2017 Super Duty chassis cab can haul, tow more
Ford Motor Co. on Tuesday said its new aluminum-bodied Super Duty chassis cab is more capable than the its steel-bodied predecessor.
The Dearborn automaker revealed the 2017 Super Duty chassis cab’s best-in-class front gross axle weight rating and best-in-class gross combined weight rating are both better than the current model. And the truck’s new 6.7-liter Power Stroke V-8 diesel engine has more horsepower and torque than the previous version.
The announcement was made at the NTEA Work Truck Show in Indiana.
“Commercial truck customers need tough, capable trucks that can haul heavy equipment to crush challenging jobs,” said Craig Schmatz, Ford Super Duty chief engineer. “The innovations our team has put into the next-generation Super Duty chassis cab are paying off by delivering capability that surpasses the competition.”
Ford said the 2017 Super Duty chassis cab will get a front gross axle weight rating of up to 7,500 pounds — 500 more pounds than the current model — to help it with tasks like carrying bigger snowplows, taller utility buckets or other body upfits.
The combined weight of the truck and everything it can tow and haul is up to 40,000 pounds — 5,000 more pounds than the current model.
And the 6.7-liter V-8 diesel engine will get 330 horsepower and 750 pound-feet of torque. That’s 30 more horsepower and 90 more pound-feet of torque than the current trucks. The Super Duty pickup engine will have different engine power numbers, Ford said.
The automaker in January said it was adding chassis cab capacity to its Ohio Assembly Plant in Avon Lake.
Ford’s all-new Super Duty will go on sale late in 2016 as a 2017 model. It’s the first major update since the truck’s introduction in 1999, and is up to 350 pounds lighter than the previous model due to a switch to an aluminum body. Pricing has not been announced.
Also at the work truck show, Ford announced interior and exterior enhancements to the 2017 model year Transit vans and a new engine for its E-Series stripped chassis and cutaway models.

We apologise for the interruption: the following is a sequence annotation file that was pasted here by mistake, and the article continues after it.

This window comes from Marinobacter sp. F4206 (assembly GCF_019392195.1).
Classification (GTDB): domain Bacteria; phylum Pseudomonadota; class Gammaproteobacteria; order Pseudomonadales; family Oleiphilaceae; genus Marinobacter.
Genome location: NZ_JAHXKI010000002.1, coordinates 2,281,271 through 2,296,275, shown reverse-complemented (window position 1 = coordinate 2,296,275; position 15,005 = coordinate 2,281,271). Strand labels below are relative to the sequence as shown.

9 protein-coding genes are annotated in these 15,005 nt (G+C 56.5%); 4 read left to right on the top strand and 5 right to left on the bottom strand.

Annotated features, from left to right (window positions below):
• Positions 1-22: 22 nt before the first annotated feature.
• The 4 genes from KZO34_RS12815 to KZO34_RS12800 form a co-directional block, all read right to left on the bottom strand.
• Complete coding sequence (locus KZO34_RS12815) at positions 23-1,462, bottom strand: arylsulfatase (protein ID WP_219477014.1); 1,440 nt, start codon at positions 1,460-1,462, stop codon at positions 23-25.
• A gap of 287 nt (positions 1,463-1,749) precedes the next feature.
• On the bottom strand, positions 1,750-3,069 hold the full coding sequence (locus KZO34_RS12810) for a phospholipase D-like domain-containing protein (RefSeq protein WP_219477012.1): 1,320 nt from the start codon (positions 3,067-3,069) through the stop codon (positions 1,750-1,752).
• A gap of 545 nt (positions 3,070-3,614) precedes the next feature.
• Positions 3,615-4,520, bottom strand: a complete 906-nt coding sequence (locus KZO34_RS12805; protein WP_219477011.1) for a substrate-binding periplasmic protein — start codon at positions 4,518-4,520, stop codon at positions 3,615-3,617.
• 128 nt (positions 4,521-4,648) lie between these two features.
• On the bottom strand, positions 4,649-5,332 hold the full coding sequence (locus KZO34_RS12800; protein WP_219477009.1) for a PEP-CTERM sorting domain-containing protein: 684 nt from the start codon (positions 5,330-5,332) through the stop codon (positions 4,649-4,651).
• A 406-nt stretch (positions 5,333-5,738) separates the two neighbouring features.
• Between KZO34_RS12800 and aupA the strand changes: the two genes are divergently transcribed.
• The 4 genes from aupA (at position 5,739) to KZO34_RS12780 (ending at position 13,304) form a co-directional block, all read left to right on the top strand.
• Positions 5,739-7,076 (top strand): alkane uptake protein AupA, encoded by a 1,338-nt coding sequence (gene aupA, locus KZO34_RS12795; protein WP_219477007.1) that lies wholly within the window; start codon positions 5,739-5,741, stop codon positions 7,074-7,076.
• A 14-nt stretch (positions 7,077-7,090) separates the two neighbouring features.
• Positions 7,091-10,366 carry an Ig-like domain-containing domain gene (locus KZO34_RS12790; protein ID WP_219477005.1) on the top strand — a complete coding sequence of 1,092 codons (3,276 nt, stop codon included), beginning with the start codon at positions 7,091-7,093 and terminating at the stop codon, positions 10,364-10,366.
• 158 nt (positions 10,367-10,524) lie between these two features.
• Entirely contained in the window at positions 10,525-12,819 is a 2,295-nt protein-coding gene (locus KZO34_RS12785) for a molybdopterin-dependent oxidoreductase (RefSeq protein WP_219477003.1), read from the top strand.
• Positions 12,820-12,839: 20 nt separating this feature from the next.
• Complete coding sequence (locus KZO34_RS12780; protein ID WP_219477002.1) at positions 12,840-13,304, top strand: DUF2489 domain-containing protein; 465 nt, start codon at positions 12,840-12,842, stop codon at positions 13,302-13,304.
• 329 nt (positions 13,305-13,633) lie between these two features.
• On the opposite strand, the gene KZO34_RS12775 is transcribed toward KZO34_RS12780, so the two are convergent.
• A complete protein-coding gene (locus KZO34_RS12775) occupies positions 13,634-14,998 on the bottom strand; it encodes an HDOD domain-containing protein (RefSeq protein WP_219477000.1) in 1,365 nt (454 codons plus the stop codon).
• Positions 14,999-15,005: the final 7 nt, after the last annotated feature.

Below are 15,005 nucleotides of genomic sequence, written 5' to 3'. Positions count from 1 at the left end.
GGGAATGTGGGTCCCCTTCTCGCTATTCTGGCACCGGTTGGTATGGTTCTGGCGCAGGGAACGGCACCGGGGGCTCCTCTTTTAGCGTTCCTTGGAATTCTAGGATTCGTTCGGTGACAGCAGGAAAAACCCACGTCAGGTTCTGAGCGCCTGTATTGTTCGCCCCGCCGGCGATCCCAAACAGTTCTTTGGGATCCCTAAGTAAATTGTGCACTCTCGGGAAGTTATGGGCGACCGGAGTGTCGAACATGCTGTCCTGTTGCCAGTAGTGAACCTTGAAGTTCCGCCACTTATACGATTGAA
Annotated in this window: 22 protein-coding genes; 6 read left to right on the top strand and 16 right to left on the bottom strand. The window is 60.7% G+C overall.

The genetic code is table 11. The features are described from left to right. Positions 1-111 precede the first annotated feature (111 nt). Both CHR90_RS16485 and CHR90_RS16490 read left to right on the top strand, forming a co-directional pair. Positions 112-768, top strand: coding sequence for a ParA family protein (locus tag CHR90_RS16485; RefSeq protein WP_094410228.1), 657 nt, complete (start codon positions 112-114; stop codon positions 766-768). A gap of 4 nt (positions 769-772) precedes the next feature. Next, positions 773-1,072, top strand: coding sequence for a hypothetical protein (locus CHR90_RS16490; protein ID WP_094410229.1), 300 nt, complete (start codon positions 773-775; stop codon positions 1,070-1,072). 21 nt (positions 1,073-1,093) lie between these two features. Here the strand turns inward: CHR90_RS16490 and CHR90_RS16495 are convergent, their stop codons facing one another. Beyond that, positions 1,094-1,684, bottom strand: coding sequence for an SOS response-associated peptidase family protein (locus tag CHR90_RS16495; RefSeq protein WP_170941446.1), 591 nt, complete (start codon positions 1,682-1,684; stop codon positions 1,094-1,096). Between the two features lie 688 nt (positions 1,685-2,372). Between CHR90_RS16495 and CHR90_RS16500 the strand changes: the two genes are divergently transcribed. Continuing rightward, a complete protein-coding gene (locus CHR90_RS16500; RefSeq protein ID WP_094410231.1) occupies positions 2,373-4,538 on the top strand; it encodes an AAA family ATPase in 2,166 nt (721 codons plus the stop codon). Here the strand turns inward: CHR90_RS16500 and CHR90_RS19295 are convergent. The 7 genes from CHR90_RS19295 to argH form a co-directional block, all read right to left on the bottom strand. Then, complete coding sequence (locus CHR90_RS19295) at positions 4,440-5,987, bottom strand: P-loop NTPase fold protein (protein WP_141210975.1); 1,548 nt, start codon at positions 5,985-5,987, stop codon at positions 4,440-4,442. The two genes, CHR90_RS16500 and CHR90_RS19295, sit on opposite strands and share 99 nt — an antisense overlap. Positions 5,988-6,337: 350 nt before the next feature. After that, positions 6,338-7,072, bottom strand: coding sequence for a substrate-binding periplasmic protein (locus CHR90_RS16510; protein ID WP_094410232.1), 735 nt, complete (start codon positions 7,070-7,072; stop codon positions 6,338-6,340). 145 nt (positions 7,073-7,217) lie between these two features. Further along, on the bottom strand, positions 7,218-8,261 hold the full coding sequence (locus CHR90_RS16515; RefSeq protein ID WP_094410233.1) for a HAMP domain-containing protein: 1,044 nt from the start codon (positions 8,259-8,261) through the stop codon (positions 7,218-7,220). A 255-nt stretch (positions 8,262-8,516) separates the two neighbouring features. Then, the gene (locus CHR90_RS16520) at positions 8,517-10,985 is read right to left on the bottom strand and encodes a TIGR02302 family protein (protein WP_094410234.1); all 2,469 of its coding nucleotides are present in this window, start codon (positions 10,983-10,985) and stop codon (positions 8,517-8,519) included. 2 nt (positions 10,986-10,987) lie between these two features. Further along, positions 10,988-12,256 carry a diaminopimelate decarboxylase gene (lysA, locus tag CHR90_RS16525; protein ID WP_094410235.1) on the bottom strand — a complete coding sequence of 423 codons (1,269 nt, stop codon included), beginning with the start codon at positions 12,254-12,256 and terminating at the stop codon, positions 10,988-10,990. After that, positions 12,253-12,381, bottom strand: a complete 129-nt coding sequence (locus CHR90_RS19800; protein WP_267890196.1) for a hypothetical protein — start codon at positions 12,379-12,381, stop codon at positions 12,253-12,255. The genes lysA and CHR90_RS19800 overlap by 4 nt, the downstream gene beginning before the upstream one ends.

The E-Series vehicles, which are often modified into ambulances, delivery vans and motorhomes, will now offer a new 6.2-liter V-8 in addition to the standard 6.8-liter V-10.
The new Transit will offer 64 different configurations, up from 58 possible configurations with the current model. Some of the new features include low-profile center consoles and power running boards.
“Walk-through center consoles are just one enhancement we are adding in response to real-world driver input,” says Yaro Hetman, brand manager, Ford Transit, Transit Connect and E-Series. “Fleet customers tell us they love Transit, and we are making it even better for the 2017 model year.”
The interior also includes optional heated driver and front passenger leather and cloth seats; and 10-way power-adjustable seats can be ordered in cloth on all Transit variants.
The Transit Connect compact commercial van has also been updated with two new premium packages for the Titanium and XLT trim levels.
It includes the Sync 3 infotainment system on a 6.5-inch touchscreen standard.
Ordering for the 2017 Transit Connect cargo van and Transit Connect Wagon begins online March 14, with vehicles available at Ford dealerships in September.